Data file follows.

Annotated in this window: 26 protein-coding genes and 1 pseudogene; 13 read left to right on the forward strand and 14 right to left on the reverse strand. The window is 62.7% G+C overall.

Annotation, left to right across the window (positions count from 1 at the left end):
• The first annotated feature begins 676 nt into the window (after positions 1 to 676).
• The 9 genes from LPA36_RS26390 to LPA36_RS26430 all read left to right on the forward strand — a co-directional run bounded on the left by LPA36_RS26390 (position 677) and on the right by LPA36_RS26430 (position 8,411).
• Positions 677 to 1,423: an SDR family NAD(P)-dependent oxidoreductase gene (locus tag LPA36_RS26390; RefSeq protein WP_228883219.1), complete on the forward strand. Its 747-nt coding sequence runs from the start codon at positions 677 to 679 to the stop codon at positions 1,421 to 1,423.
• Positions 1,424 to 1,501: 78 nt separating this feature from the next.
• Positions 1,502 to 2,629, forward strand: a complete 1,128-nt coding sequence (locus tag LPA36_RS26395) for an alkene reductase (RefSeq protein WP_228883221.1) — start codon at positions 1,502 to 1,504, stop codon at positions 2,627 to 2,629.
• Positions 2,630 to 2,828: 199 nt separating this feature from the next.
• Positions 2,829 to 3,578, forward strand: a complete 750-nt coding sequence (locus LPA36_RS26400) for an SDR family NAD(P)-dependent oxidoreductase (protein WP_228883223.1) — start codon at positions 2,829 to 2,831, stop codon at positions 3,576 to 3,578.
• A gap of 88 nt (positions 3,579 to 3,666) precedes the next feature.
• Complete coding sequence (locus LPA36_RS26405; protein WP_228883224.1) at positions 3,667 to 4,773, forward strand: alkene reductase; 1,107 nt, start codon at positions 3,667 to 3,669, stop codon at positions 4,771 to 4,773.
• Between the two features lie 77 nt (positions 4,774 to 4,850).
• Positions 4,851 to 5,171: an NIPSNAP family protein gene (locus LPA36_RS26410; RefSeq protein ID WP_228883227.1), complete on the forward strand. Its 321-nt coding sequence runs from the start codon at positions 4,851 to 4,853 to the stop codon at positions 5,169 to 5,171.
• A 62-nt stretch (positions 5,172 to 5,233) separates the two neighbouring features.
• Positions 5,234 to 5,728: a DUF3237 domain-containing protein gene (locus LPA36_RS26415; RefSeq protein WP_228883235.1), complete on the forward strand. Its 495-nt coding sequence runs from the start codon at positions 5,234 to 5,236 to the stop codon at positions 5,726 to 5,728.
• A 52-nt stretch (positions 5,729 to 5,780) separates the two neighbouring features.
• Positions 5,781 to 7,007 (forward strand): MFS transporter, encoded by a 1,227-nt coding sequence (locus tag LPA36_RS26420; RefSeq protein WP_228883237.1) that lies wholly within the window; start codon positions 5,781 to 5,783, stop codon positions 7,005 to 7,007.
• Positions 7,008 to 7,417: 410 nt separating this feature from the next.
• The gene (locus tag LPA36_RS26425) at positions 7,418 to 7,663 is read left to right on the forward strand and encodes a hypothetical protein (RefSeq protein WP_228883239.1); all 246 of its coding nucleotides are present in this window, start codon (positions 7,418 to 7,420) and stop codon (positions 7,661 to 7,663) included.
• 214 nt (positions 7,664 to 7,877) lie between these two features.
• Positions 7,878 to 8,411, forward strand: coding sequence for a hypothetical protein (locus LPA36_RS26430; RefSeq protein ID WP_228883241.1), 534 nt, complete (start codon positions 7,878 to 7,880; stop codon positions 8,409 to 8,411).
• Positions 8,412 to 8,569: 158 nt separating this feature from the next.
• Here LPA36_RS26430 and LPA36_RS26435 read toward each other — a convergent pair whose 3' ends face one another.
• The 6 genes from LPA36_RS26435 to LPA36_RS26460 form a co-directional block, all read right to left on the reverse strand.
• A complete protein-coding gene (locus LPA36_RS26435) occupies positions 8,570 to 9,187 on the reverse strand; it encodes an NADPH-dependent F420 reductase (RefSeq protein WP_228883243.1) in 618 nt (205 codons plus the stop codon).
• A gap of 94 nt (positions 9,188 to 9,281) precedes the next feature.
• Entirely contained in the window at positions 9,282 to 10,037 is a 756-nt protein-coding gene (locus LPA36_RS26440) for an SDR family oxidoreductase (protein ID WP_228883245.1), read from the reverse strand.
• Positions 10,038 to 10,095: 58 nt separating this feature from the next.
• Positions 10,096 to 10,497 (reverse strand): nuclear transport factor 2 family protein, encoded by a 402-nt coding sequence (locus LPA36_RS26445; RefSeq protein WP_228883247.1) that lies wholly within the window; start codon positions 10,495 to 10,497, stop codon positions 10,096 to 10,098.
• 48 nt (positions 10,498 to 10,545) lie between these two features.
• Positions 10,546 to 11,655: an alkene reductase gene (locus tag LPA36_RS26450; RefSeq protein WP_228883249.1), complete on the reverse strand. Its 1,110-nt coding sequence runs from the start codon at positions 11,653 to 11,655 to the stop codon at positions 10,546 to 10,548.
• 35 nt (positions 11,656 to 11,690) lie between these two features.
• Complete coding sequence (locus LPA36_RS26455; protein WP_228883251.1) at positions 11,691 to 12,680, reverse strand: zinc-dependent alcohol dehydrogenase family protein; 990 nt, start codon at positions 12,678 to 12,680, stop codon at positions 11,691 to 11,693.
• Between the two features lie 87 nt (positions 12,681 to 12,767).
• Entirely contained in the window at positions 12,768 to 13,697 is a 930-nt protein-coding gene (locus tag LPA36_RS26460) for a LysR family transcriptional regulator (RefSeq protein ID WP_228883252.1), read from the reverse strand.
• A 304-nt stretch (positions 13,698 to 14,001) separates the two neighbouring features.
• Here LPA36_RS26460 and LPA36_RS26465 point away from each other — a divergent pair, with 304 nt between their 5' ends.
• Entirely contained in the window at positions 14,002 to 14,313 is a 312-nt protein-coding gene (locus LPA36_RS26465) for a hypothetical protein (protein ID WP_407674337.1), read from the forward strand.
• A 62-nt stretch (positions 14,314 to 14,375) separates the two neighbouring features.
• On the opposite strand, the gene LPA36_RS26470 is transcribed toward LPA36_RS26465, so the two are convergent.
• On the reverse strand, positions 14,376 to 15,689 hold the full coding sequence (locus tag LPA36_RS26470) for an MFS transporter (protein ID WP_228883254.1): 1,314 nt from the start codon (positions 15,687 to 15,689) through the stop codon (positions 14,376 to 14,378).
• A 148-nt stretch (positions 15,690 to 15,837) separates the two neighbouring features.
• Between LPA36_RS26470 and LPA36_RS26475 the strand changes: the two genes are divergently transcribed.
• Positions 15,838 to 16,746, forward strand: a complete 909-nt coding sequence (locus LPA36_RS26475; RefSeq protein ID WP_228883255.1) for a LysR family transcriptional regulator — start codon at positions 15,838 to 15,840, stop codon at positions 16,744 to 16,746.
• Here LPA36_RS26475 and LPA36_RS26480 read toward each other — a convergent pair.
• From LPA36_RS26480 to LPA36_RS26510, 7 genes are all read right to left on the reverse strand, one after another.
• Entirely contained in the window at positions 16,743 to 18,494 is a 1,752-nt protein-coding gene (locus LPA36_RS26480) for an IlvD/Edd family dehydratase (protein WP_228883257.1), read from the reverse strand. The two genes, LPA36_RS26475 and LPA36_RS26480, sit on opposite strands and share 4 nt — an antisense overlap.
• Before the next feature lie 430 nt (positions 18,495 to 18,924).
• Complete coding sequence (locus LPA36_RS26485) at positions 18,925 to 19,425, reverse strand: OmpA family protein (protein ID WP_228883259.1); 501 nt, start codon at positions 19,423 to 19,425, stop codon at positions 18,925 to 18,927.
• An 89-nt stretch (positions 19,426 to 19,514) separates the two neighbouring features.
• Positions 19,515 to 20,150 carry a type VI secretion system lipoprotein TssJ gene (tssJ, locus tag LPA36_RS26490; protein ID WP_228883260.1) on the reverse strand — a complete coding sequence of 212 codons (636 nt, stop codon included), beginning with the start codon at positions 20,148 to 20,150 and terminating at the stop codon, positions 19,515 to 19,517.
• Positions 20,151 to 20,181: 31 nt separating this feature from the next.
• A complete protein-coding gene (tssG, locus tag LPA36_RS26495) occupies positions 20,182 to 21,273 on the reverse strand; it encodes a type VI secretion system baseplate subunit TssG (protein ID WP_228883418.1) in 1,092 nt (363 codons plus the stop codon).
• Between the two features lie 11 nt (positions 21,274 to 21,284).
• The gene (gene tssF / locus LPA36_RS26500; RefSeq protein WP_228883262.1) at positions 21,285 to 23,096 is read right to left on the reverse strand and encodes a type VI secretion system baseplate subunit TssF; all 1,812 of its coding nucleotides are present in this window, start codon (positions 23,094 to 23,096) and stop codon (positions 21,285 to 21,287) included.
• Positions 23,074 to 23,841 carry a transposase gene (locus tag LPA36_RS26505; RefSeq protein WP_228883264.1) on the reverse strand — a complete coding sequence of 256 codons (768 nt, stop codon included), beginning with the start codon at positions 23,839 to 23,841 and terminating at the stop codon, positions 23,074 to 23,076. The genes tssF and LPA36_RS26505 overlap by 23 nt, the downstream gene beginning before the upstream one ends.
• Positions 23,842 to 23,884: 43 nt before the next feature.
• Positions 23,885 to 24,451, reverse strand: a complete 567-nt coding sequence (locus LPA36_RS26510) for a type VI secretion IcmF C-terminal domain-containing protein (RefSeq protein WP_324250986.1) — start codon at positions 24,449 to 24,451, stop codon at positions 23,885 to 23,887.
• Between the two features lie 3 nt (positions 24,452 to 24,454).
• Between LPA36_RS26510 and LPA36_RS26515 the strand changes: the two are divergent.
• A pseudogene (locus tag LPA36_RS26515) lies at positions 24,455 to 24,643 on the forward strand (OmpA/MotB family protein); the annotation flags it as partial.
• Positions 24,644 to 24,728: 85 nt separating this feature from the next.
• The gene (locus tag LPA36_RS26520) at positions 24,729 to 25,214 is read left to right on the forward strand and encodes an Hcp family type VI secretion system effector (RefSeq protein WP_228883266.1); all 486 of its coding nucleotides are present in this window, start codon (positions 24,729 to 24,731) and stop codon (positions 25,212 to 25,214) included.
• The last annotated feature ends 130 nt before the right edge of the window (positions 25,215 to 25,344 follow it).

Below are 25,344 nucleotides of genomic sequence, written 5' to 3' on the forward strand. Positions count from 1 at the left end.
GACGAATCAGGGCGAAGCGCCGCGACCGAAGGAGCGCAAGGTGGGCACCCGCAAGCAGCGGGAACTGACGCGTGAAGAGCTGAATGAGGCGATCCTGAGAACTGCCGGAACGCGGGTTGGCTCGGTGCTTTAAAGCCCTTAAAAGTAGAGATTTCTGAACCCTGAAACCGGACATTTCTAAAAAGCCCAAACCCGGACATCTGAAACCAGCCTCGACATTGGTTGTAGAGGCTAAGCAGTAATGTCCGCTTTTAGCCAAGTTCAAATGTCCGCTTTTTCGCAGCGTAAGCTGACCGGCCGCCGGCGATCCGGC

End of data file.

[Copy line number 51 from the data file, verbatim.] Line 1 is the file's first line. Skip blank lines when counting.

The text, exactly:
• Positions 19,515 to 20,150 carry a type VI secretion system lipoprotein TssJ gene (tssJ, locus tag LPA36_RS26490; protein ID WP_228883260.1) on the reverse strand — a complete coding sequence of 212 codons (636 nt, stop codon included), beginning with the start codon at positions 20,148 to 20,150 and terminating at the stop codon, positions 19,515 to 19,517.